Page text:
I don’t write much. I always want to write more – I feel like I SHOULD write more – but I’m not exactly sure where that pressure originates.

Part of the issue is that I tend to float in and out of touch with the internet. Sometimes I feel like I have nothing of value to add to the conversation – not because what I feel isn’t important, but because sharing it adds nothing to the situation.

The other part is that I struggle to define what I hope to get out of sharing things. I could write for weeks and weeks on what I think, how I feel, what’s going through my mind, and I’m sure I’d get some comments. Maybe I’d even say something profound!

What’s the motivation, though? Is it validation? Parading my words in front of a crowd to hear the cheers of support, the laugh at a witty turn of phrase – it rings hollow for me. I don’t mind sharing my thoughts and feelings with people who genuinely want to know, but I don’t want to wave my traumas like a flag for attention.

Then again, there’s the catharsis. Letting it boil up and out and not caring who hears or sees, how ragged I look or how broken I am at that moment in time. Baring myself like that burns, but the healing is sweeter for it. Sometimes it brings new perspective, and sometimes those cheers of support are actually a balm.

I’ve started commenting more on things of late. I was pointed to a conversation where I think I had something relevant and hopefully insightful to contribute. And then I saw another, and another. I find myself sharing more and more about my life, and I don’t mind it – but I have to wonder where the “too intimate” line is and what might qualify as TMI.

I don’t actually consider sharing my life stories all that intimate. Telling others about the traumas in my life tends to shift the way people view me, and sometimes I don’t like that change. My skin crawls to think about the faces people make when I tell them about some of the more…pivotal moments. I don’t share my stories for pity. I share it for context, to give nuance to the puzzle that I am.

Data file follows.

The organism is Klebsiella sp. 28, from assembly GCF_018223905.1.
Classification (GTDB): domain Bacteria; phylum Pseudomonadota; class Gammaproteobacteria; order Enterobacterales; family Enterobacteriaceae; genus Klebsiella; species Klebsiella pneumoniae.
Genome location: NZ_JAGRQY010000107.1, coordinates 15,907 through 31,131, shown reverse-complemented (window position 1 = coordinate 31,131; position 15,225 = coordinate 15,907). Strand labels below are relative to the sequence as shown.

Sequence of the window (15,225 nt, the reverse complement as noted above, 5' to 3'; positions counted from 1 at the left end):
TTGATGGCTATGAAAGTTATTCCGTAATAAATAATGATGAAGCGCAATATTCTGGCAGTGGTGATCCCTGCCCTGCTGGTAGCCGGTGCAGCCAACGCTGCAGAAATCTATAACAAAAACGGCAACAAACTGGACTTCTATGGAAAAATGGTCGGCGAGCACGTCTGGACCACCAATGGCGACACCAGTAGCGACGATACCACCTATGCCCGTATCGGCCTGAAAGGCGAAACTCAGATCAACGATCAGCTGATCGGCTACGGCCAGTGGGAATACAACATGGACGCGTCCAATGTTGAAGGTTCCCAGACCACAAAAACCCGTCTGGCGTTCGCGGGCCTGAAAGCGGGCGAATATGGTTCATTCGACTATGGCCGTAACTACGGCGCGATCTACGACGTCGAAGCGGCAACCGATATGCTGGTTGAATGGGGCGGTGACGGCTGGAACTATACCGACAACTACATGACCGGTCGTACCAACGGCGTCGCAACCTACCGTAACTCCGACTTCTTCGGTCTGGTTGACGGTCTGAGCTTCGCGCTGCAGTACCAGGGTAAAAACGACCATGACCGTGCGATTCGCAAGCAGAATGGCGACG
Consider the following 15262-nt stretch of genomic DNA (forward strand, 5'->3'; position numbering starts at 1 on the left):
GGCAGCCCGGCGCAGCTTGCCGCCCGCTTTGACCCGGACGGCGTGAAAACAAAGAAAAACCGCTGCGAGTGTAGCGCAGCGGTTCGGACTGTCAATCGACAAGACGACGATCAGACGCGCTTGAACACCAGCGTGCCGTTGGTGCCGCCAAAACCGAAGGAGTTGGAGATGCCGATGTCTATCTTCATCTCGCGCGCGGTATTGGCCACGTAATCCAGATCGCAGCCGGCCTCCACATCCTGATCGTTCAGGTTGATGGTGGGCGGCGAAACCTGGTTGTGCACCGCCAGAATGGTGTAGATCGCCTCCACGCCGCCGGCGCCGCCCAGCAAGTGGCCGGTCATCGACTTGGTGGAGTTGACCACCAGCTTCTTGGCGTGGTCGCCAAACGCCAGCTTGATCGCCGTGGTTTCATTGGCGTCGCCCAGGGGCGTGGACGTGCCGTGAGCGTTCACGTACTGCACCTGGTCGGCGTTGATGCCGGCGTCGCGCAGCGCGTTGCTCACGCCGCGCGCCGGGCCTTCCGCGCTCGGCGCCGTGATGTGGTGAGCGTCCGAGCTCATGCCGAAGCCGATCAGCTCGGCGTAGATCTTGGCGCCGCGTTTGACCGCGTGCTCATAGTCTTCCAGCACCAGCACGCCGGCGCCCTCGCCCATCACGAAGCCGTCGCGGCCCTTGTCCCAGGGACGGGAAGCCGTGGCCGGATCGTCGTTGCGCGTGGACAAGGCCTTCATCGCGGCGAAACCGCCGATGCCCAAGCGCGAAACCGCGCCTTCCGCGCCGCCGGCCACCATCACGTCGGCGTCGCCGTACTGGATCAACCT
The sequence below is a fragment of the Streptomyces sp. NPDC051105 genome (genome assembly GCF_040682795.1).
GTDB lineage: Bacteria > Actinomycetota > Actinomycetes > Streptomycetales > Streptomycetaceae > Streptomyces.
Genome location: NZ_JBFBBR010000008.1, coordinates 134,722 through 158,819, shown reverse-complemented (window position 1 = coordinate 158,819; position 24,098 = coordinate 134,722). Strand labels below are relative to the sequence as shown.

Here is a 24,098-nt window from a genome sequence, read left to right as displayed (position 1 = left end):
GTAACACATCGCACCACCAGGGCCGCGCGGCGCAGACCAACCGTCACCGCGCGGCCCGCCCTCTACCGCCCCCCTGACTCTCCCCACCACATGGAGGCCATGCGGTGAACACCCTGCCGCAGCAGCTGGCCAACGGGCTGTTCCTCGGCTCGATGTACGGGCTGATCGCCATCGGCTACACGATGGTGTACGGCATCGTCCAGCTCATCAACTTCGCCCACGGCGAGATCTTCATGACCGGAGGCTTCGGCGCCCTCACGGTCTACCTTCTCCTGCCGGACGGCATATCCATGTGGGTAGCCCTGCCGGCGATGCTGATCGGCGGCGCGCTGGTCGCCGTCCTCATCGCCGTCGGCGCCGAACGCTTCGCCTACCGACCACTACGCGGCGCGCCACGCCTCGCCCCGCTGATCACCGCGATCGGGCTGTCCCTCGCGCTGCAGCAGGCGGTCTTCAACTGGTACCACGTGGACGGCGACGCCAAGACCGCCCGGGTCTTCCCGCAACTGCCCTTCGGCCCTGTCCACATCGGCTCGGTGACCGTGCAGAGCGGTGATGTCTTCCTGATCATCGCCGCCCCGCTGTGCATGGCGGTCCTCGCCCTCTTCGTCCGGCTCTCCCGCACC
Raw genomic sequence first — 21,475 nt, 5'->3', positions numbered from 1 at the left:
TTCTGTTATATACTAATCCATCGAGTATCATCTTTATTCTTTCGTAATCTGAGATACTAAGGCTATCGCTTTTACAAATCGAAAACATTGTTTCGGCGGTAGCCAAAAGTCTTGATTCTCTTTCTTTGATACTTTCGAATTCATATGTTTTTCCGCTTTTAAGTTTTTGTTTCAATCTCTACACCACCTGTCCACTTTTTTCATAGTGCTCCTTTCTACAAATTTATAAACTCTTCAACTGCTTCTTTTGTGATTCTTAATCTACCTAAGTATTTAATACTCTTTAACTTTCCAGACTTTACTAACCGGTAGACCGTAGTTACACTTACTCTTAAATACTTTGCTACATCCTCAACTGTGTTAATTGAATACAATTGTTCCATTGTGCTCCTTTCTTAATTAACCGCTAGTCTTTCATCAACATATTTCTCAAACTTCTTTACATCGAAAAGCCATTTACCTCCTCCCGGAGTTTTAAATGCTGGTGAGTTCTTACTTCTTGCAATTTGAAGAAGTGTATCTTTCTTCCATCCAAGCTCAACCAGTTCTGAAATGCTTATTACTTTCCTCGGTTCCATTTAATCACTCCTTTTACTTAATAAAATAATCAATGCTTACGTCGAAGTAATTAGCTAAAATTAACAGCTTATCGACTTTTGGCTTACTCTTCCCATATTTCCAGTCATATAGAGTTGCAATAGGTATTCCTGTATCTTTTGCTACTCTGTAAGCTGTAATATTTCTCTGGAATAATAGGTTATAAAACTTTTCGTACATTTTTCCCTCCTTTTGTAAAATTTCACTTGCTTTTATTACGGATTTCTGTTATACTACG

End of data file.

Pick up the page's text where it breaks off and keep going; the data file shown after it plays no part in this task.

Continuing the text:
So I learned cut out the middle man, make it all for everybody, always. Everybody can’t turn around and tell everybody, everybody already knows, I told them. But this means there isn’t a place in my life for you or someone like you. Is it sad? Sure. But it’s a sadness I chose. – Childish Gambino, That Power

Not entirely relevant, but this always strikes me. Part of me wants to rip away the covering and let everybody see my gears at work, because then it’s all out and up to the world. Abdicating responsibility by dumping my life into the public eye and “Do as thou wilt.”

But that feels so incredibly selfish and arrogant to me. It’s screaming at everyone around me, forcing knowledge upon them without their consent. Does everyone need to know all the things all the time? Who am I to push my story to the eyes and ears of those who have no vested interest in me?

I am not a tragic figure, nor a powerful heroine. I am a creation, an awkwardly constructed framework with a personality built over and over again to try and connect with the world in a way that’s meaningful, that’s powerful. The world can already see what I am, who I am – it’s all there for those who take the time to investigate. Nothing stays hidden for long because everything’s shifting, always ticking away. Talk to me long enough and you’ll know all my secrets.

It’s not the sharing of them that’s the intimate part, though. It’s only intimate if you listen.